The application process for most fields in business, industry, government, and non-profit will require you to provide a list of REFERENCES rather than to submit written letters of RECOMMENDATION. A separate document that you bring to an interview (or upload/attach along with the resume and cover letter when requested up front), the list of references includes contact information of 3-5 individuals who can speak to your work ethic, professional abilities, and prior achievements. In many cases these will include some of the same people who write letters of recommendation for your academic applications (e.g. your advisor), but you may also want to include others who have seen your work in action, including a supervisor, lab manager, committee member, teaching coordinator, mentor, etc.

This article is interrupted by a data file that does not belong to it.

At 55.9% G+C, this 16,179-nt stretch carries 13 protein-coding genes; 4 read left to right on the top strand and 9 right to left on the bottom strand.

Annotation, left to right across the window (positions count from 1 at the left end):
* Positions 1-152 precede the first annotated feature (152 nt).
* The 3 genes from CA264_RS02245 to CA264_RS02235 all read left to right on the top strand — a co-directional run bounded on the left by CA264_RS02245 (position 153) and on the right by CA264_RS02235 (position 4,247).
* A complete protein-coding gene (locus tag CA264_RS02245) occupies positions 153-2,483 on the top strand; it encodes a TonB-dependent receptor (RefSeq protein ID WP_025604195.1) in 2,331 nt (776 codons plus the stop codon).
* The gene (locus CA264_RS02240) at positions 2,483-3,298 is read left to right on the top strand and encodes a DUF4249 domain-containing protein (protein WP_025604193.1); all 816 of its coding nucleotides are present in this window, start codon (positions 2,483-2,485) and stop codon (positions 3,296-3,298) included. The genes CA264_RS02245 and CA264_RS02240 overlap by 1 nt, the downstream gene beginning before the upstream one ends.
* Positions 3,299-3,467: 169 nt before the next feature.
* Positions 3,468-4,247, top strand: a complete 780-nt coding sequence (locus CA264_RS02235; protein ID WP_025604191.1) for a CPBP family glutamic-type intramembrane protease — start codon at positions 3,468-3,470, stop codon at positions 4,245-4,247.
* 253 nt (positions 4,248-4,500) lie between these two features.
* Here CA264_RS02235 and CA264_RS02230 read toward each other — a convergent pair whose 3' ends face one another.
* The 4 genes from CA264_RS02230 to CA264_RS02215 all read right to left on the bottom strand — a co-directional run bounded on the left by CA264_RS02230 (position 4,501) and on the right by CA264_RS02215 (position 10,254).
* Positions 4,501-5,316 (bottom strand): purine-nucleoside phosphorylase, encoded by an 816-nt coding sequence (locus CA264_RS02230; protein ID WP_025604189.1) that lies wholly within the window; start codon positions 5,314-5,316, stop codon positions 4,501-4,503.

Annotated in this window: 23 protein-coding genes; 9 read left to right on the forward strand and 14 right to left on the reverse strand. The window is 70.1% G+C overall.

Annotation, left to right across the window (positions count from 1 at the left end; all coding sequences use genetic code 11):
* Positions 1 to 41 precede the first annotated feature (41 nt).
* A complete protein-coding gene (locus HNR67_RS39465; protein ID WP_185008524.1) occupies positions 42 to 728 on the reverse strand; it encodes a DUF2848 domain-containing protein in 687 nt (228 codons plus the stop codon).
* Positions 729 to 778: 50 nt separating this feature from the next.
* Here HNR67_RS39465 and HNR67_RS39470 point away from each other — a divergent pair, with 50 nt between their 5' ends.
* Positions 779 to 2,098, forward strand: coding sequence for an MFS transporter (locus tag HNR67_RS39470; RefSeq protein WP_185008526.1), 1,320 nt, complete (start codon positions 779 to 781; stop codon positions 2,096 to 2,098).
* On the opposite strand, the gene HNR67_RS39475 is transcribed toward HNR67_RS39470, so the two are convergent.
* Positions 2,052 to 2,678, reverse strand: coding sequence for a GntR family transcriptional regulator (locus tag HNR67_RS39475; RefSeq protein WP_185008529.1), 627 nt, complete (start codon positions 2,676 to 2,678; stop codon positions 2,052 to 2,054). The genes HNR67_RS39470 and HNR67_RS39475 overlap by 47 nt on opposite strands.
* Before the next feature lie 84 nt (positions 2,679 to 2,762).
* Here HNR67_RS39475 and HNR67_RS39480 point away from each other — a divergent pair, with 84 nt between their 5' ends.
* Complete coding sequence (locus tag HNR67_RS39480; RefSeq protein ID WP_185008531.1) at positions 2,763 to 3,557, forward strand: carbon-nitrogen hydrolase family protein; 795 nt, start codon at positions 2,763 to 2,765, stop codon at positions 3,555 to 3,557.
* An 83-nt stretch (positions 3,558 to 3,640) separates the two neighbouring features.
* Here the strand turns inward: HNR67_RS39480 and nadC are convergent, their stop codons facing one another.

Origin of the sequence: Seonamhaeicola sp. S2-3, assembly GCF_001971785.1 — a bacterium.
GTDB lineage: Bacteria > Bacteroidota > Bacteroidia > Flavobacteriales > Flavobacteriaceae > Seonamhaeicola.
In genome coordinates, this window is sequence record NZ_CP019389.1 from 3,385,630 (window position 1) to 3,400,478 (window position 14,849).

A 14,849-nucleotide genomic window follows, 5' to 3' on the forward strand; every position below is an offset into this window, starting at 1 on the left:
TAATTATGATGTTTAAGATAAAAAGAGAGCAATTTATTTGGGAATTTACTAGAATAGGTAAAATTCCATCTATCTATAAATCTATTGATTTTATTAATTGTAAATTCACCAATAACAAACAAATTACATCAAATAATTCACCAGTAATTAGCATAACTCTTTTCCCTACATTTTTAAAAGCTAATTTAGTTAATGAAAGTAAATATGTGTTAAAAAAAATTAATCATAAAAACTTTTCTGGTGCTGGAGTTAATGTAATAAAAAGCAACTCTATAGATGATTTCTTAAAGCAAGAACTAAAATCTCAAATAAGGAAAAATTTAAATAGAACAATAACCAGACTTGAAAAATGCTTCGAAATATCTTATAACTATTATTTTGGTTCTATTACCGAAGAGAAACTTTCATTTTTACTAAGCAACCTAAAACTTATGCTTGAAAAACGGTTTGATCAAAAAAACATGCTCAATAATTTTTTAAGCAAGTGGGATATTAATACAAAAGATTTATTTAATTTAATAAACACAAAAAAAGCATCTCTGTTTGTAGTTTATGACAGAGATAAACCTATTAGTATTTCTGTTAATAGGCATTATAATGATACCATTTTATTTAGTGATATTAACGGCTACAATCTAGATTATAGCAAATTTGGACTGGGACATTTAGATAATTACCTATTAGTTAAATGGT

- Leverage technology to request letters of recommendation through resources such as Interfolio and Chronicle Vitae's "Dossier Service"
- Request permission to list someone as a reference
- Ask for their preferred contact information
- Keep them informed on the status of your applications
- References should be a separate document unless specifically required to be included on the resume by the application instructions
- Writing "References available upon request" is not necessary on a resume since employers know that if they ask you for references you will provide a list
- Unlike on a resume, references should be included at the end of an academic CV when applying for a specific opportunity